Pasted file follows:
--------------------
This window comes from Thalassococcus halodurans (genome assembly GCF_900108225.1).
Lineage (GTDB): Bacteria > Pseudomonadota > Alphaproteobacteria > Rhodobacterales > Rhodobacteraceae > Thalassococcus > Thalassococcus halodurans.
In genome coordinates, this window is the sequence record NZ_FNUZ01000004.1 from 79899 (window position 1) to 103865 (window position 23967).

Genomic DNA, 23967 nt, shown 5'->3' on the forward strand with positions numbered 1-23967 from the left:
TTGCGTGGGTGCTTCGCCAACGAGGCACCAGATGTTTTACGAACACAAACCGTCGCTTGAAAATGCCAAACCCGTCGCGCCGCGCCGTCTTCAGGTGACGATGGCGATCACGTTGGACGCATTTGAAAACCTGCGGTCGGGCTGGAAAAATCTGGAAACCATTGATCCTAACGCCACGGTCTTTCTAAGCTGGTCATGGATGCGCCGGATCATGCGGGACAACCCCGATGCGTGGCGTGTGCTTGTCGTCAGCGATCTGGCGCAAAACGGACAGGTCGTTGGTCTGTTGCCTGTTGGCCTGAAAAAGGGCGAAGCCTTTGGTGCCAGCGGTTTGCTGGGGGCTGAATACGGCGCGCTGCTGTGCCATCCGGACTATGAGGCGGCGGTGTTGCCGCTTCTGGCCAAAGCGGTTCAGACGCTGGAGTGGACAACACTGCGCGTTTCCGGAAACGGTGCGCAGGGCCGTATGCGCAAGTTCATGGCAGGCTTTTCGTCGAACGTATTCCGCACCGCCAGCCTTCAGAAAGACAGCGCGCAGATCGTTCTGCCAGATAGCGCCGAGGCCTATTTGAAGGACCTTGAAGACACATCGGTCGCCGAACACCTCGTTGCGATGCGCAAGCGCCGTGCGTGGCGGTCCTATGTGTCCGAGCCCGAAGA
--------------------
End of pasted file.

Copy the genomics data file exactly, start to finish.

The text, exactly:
This window comes from Thalassococcus halodurans (genome assembly GCF_900108225.1).
Lineage (GTDB): Bacteria > Pseudomonadota > Alphaproteobacteria > Rhodobacterales > Rhodobacteraceae > Thalassococcus > Thalassococcus halodurans.
In genome coordinates, this window is the sequence record NZ_FNUZ01000004.1 from 79899 (window position 1) to 103865 (window position 23967).

Genomic DNA, 23967 nt, shown 5'->3' on the forward strand with positions numbered 1-23967 from the left:
TTGCGTGGGTGCTTCGCCAACGAGGCACCAGATGTTTTACGAACACAAACCGTCGCTTGAAAATGCCAAACCCGTCGCGCCGCGCCGTCTTCAGGTGACGATGGCGATCACGTTGGACGCATTTGAAAACCTGCGGTCGGGCTGGAAAAATCTGGAAACCATTGATCCTAACGCCACGGTCTTTCTAAGCTGGTCATGGATGCGCCGGATCATGCGGGACAACCCCGATGCGTGGCGTGTGCTTGTCGTCAGCGATCTGGCGCAAAACGGACAGGTCGTTGGTCTGTTGCCTGTTGGCCTGAAAAAGGGCGAAGCCTTTGGTGCCAGCGGTTTGCTGGGGGCTGAATACGGCGCGCTGCTGTGCCATCCGGACTATGAGGCGGCGGTGTTGCCGCTTCTGGCCAAAGCGGTTCAGACGCTGGAGTGGACAACACTGCGCGTTTCCGGAAACGGTGCGCAGGGCCGTATGCGCAAGTTCATGGCAGGCTTTTCGTCGAACGTATTCCGCACCGCCAGCCTTCAGAAAGACAGCGCGCAGATCGTTCTGCCAGATAGCGCCGAGGCCTATTTGAAGGACCTTGAAGACACATCGGTCGCCGAACACCTCGTTGCGATGCGCAAGCGCCGTGCGTGGCGGTCCTATGTGTCCGAGCCCGAAGA